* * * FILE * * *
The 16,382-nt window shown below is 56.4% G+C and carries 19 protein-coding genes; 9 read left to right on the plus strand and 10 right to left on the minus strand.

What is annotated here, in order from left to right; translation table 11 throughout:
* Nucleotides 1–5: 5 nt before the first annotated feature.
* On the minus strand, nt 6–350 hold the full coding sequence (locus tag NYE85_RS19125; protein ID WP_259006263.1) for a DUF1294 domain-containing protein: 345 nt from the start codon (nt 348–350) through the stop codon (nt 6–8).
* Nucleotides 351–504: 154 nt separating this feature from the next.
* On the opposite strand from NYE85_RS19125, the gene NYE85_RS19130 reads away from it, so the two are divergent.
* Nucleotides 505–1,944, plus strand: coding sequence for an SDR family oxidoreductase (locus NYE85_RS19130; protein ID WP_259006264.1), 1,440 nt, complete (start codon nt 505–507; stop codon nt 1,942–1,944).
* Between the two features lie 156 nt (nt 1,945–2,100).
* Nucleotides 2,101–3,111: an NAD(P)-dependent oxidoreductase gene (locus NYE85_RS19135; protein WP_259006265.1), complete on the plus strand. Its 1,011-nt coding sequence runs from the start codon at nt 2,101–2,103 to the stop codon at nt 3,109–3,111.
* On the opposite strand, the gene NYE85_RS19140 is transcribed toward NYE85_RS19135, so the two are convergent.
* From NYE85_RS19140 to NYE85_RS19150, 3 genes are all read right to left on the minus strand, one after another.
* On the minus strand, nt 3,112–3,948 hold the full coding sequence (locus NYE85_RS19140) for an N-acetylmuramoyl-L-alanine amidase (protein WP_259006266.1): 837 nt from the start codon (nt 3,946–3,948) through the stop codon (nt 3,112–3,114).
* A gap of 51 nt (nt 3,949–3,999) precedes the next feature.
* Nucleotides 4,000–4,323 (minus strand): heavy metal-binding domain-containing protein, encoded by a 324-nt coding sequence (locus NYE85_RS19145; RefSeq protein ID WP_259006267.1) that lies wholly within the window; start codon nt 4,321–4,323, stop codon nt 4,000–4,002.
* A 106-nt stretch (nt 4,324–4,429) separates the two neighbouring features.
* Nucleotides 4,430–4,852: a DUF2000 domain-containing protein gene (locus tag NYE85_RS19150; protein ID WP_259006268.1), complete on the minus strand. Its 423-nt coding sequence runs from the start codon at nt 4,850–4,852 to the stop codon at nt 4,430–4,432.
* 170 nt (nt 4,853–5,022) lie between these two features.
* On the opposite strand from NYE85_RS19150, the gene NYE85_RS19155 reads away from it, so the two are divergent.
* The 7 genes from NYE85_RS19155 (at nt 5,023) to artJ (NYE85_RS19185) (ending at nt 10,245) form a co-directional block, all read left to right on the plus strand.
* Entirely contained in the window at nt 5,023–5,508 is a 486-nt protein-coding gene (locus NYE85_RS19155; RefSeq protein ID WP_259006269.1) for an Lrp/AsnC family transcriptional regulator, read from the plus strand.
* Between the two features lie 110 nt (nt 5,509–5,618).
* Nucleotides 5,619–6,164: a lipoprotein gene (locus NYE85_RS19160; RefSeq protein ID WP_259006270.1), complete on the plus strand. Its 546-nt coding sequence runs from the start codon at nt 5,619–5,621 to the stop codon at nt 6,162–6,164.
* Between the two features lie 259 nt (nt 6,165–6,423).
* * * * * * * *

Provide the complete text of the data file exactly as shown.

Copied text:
The 16,382-nt window shown below is 56.4% G+C and carries 19 protein-coding genes; 9 read left to right on the plus strand and 10 right to left on the minus strand.

What is annotated here, in order from left to right; translation table 11 throughout:
* Nucleotides 1–5: 5 nt before the first annotated feature.
* On the minus strand, nt 6–350 hold the full coding sequence (locus tag NYE85_RS19125; protein ID WP_259006263.1) for a DUF1294 domain-containing protein: 345 nt from the start codon (nt 348–350) through the stop codon (nt 6–8).
* Nucleotides 351–504: 154 nt separating this feature from the next.
* On the opposite strand from NYE85_RS19125, the gene NYE85_RS19130 reads away from it, so the two are divergent.
* Nucleotides 505–1,944, plus strand: coding sequence for an SDR family oxidoreductase (locus NYE85_RS19130; protein ID WP_259006264.1), 1,440 nt, complete (start codon nt 505–507; stop codon nt 1,942–1,944).
* Between the two features lie 156 nt (nt 1,945–2,100).
* Nucleotides 2,101–3,111: an NAD(P)-dependent oxidoreductase gene (locus NYE85_RS19135; protein WP_259006265.1), complete on the plus strand. Its 1,011-nt coding sequence runs from the start codon at nt 2,101–2,103 to the stop codon at nt 3,109–3,111.
* On the opposite strand, the gene NYE85_RS19140 is transcribed toward NYE85_RS19135, so the two are convergent.
* From NYE85_RS19140 to NYE85_RS19150, 3 genes are all read right to left on the minus strand, one after another.
* On the minus strand, nt 3,112–3,948 hold the full coding sequence (locus NYE85_RS19140) for an N-acetylmuramoyl-L-alanine amidase (protein WP_259006266.1): 837 nt from the start codon (nt 3,946–3,948) through the stop codon (nt 3,112–3,114).
* A gap of 51 nt (nt 3,949–3,999) precedes the next feature.
* Nucleotides 4,000–4,323 (minus strand): heavy metal-binding domain-containing protein, encoded by a 324-nt coding sequence (locus NYE85_RS19145; RefSeq protein ID WP_259006267.1) that lies wholly within the window; start codon nt 4,321–4,323, stop codon nt 4,000–4,002.
* A 106-nt stretch (nt 4,324–4,429) separates the two neighbouring features.
* Nucleotides 4,430–4,852: a DUF2000 domain-containing protein gene (locus tag NYE85_RS19150; protein ID WP_259006268.1), complete on the minus strand. Its 423-nt coding sequence runs from the start codon at nt 4,850–4,852 to the stop codon at nt 4,430–4,432.
* 170 nt (nt 4,853–5,022) lie between these two features.
* On the opposite strand from NYE85_RS19150, the gene NYE85_RS19155 reads away from it, so the two are divergent.
* The 7 genes from NYE85_RS19155 (at nt 5,023) to artJ (NYE85_RS19185) (ending at nt 10,245) form a co-directional block, all read left to right on the plus strand.
* Entirely contained in the window at nt 5,023–5,508 is a 486-nt protein-coding gene (locus NYE85_RS19155; RefSeq protein ID WP_259006269.1) for an Lrp/AsnC family transcriptional regulator, read from the plus strand.
* Between the two features lie 110 nt (nt 5,509–5,618).
* Nucleotides 5,619–6,164: a lipoprotein gene (locus NYE85_RS19160; RefSeq protein ID WP_259006270.1), complete on the plus strand. Its 546-nt coding sequence runs from the start codon at nt 5,619–5,621 to the stop codon at nt 6,162–6,164.
* Between the two features lie 259 nt (nt 6,165–6,423).